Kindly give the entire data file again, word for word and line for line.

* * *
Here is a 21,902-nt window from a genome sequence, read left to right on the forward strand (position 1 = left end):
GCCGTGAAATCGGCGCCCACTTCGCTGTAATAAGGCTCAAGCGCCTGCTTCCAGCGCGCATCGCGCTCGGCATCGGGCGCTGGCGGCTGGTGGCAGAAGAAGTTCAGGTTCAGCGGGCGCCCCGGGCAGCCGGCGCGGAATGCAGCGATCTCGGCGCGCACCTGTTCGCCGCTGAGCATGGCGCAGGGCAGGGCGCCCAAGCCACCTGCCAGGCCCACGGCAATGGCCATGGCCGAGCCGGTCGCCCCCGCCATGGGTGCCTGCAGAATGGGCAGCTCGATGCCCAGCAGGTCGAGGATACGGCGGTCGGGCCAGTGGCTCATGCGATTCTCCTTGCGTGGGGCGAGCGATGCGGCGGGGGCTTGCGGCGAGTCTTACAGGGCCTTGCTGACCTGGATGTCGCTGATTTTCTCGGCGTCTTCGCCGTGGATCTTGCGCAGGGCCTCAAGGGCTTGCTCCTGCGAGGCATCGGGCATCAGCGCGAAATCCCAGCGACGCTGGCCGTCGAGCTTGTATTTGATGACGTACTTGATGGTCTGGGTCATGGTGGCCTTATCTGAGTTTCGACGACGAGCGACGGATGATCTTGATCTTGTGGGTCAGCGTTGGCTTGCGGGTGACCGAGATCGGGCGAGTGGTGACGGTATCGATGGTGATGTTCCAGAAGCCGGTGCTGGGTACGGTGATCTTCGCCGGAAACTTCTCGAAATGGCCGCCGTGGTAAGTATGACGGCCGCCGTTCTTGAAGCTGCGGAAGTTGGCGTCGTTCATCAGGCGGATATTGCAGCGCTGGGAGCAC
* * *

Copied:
Here is a 21,902-nt window from a genome sequence, read left to right on the forward strand (position 1 = left end):
GCCGTGAAATCGGCGCCCACTTCGCTGTAATAAGGCTCAAGCGCCTGCTTCCAGCGCGCATCGCGCTCGGCATCGGGCGCTGGCGGCTGGTGGCAGAAGAAGTTCAGGTTCAGCGGGCGCCCCGGGCAGCCGGCGCGGAATGCAGCGATCTCGGCGCGCACCTGTTCGCCGCTGAGCATGGCGCAGGGCAGGGCGCCCAAGCCACCTGCCAGGCCCACGGCAATGGCCATGGCCGAGCCGGTCGCCCCCGCCATGGGTGCCTGCAGAATGGGCAGCTCGATGCCCAGCAGGTCGAGGATACGGCGGTCGGGCCAGTGGCTCATGCGATTCTCCTTGCGTGGGGCGAGCGATGCGGCGGGGGCTTGCGGCGAGTCTTACAGGGCCTTGCTGACCTGGATGTCGCTGATTTTCTCGGCGTCTTCGCCGTGGATCTTGCGCAGGGCCTCAAGGGCTTGCTCCTGCGAGGCATCGGGCATCAGCGCGAAATCCCAGCGACGCTGGCCGTCGAGCTTGTATTTGATGACGTACTTGATGGTCTGGGTCATGGTGGCCTTATCTGAGTTTCGACGACGAGCGACGGATGATCTTGATCTTGTGGGTCAGCGTTGGCTTGCGGGTGACCGAGATCGGGCGAGTGGTGACGGTATCGATGGTGATGTTCCAGAAGCCGGTGCTGGGTACGGTGATCTTCGCCGGAAACTTCTCGAAATGGCCGCCGTGGTAAGTATGACGGCCGCCGTTCTTGAAGCTGCGGAAGTTGGCGTCGTTCATCAGGCGGATATTGCAGCGCTGGGAGCAC